The Poisonwood BiblePaperback
- Publisher: FABER & FABER
- Format: Paperback | 640 pages
- Dimensions: 126mm x 198mm x 40mm | 522g
- Publication date: 10 January 2000
- Publication City/Country: London
- ISBN 10: 057120175X
- ISBN 13: 9780571201754
- Sales rank: 5,631
This is a story told by the wife and four daughters of Nathan Price, a fierce evangelical Baptist who takes his family and mission to the Belgian Congo in 1959.
Other people who viewed this bought:
USD$12.06 - Save $1.29 (9%) - RRP $13.35
USD$9.61 - Save $3.74 28% off - RRP $13.35
USD$9.70 - Save $3.65 27% off - RRP $13.35
USD$11.72 - Save $1.63 12% off - RRP $13.35
USD$12.29 - Save $1.06 (7%) - RRP $13.35
USD$9.77 - Save $0.54 (5%) - RRP $10.31
Other books in this category
USD$9.62 - Save $2.24 18% off - RRP $11.86
USD$8.02 - Save $2.36 22% off - RRP $10.38
USD$9.61 - Save $3.74 28% off - RRP $13.35
USD$8.00 - Save $3.86 32% off - RRP $11.86
USD$12.86 - Save $0.49 (3%) - RRP $13.35
Barbara Kingsolver's thirteen books of fiction, poetry and non-fiction include the novels The Bean Trees and the international bestseller The Poisonwood Bible which, amongst other accolades, won the 2005 Penguin/Orange Reading Group Book of the Year award. Her most recent novel is The Lacuna.
By Louise Marsh 31 Oct 2011
Imagine taking a handful of characters from TV's Mad Men and transporting them to the heart of the African jungle.
Consider how out of place they would be.
So too the Price family in Barbara Kingsolver's The Poisonwood Bible.
I very nearly didn't read this book. I didn't think I'd be able to relate to a family of missionaries who move to the Congo.
I wasn't expecting them to be an all-American 1960s family (tyrannical father aside) with a penchant for Betty Crocker cake mix, pink angora twin sets, sweet sixteen parties and ice-cream cones.
To say they are out of their depth in the Congo would be an understatement.
What on earth are they doing there?
Their situation seems comical at times. If only it wasn't so tragic.
If you enjoy books that make you think, you will love The Poisonwood Bible.
Barbara Kingsolver takes the reader on an epic journey to show what can happen when two very different worlds collide.
She packs a lot of food for thought into this book. Just when you think you've got it all covered, she gives you something new to think about.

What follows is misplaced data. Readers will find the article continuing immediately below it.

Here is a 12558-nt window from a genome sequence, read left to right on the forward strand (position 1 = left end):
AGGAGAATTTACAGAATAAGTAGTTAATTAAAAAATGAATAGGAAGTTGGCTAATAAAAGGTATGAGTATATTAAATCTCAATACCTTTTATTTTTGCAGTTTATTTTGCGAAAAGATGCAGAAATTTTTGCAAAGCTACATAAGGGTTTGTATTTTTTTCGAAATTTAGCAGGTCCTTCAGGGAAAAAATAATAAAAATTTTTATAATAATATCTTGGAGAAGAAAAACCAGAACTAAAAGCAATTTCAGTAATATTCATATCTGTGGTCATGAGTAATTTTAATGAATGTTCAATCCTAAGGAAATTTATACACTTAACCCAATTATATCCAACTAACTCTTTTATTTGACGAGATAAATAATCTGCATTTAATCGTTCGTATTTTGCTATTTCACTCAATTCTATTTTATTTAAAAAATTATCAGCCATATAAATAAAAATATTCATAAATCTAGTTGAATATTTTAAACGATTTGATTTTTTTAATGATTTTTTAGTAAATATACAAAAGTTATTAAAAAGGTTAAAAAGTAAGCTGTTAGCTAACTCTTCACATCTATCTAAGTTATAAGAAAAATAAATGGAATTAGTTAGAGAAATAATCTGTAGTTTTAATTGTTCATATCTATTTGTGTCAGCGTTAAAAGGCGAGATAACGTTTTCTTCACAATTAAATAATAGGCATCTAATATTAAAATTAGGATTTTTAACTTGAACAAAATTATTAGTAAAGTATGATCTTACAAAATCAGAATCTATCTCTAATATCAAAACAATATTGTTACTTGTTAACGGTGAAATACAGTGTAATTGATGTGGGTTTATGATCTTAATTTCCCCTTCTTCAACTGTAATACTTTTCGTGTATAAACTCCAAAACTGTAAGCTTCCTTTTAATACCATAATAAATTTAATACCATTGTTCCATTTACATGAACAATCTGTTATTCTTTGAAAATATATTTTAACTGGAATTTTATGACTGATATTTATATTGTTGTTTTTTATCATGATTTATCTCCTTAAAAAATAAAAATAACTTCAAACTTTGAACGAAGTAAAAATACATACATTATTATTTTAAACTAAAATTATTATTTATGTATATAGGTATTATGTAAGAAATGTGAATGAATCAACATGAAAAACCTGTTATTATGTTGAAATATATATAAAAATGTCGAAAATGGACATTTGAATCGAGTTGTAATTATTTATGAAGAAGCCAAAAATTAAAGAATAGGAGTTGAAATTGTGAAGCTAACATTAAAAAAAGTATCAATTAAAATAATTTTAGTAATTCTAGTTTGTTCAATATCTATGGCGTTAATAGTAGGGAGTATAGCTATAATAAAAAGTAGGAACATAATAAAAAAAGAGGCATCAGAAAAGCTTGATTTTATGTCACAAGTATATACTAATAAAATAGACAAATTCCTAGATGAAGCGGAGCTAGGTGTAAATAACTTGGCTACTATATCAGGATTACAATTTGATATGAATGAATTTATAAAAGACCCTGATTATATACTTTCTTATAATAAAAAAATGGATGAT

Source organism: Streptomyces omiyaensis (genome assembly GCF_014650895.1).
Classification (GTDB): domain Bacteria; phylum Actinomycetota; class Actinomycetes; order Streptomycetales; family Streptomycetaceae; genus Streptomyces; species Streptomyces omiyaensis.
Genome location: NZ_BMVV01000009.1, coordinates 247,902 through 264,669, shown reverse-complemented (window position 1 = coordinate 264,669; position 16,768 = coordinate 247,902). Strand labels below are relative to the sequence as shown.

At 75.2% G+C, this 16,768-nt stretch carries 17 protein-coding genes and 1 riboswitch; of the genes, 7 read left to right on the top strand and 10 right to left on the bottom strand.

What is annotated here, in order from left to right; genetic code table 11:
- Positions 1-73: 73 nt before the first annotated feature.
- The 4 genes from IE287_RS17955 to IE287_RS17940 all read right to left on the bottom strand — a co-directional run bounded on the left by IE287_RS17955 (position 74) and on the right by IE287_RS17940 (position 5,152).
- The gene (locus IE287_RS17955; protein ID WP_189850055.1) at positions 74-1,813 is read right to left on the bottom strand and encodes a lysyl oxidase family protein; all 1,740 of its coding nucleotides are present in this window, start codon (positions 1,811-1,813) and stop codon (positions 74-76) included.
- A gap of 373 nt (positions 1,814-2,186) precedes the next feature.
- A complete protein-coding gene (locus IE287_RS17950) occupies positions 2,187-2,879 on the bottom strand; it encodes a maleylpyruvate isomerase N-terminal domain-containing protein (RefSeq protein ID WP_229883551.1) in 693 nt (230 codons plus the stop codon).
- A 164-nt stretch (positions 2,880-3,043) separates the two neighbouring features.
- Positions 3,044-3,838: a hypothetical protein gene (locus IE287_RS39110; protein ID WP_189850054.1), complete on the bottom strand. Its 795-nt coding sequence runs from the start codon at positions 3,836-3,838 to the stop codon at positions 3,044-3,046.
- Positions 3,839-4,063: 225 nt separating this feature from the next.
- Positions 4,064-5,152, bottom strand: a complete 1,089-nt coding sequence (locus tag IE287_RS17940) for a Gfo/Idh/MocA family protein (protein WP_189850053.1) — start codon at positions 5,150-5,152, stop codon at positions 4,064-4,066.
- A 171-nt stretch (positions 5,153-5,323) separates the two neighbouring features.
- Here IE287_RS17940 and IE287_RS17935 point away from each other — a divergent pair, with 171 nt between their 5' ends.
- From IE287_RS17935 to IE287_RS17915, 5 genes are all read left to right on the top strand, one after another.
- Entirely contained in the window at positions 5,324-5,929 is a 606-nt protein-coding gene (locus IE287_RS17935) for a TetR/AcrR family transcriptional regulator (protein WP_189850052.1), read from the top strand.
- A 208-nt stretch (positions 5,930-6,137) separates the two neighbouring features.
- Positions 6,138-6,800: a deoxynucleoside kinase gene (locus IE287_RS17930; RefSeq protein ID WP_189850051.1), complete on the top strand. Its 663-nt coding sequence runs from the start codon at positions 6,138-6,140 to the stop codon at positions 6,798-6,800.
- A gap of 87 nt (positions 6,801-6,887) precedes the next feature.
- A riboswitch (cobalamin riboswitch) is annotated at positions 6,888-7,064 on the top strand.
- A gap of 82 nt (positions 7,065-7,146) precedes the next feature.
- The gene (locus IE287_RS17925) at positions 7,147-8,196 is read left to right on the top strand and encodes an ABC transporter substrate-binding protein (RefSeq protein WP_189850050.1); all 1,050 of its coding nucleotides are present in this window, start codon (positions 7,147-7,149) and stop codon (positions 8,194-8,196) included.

I could get into a long discussion about The Poisonwood Bible.
But you'll enjoy it more if you discover it for yourself.
You can read more of my book recommendations at www.thereadingexperiment.com
The first novel in five years from the ever-popular Kingsolver (Pigs in Heaven, 1993, etc.) is a large-scale saga of an American family's enlightening and disillusioning African adventure. It begins with a stunningly written backward look: Orleanna Price's embittered memory of the uncompromising zeal that impelled her husband, Baptist missionary Nathan Price, to take her and their four daughters to the (then) Belgian Congo in 1959, and remain there despite dangerous evidence of the country's instability under Patrice Lumumba's ill-starred independence movement, Belgian and American interference and condescension, and Joseph Mobutu's murderous military dictatorship. The bulk of the story, which is set in the superbly realized native village of Kilanga, is narrated in turn by the four Price girls: Leah, the "smart" twin, whose worshipful respect for her father will undergo a rigorous trial by fire; her "retarded" counterpart Adah, disabled and mute (though in the depths of her mind articulate and playfully intelligent); eldest sister Rachel, a self-important whiner given to hilarious malapropisms ("feminine tuition"; "I prefer to remain anomalous"); and youngest sister Ruth May, whose childish fantasies of union with the surrounding, smothering landscape are cruelly fulfilled. Kingsolver skillfully orchestrates her characters' varied responses to Africa into a consistently absorbing narrative that reaches climax after climax - and that, even after you're sure it must be nearing its end, continues for a wrenching hundred pages or more, spelling out in unforgettable dramatic and lyric terms the fates of the surviving Prices. Little recent fiction has so successfully fused the personal with the political. Better even than Robert Stone in his otherwise brilliant Damascus Gate, Kingsolver convinces us that her characters are, first and foremost, breathing, fallible human beings and only secondarily conduits for her book's vigorously expressed and argued social and political ideas. A triumph. (Kirkus Reviews)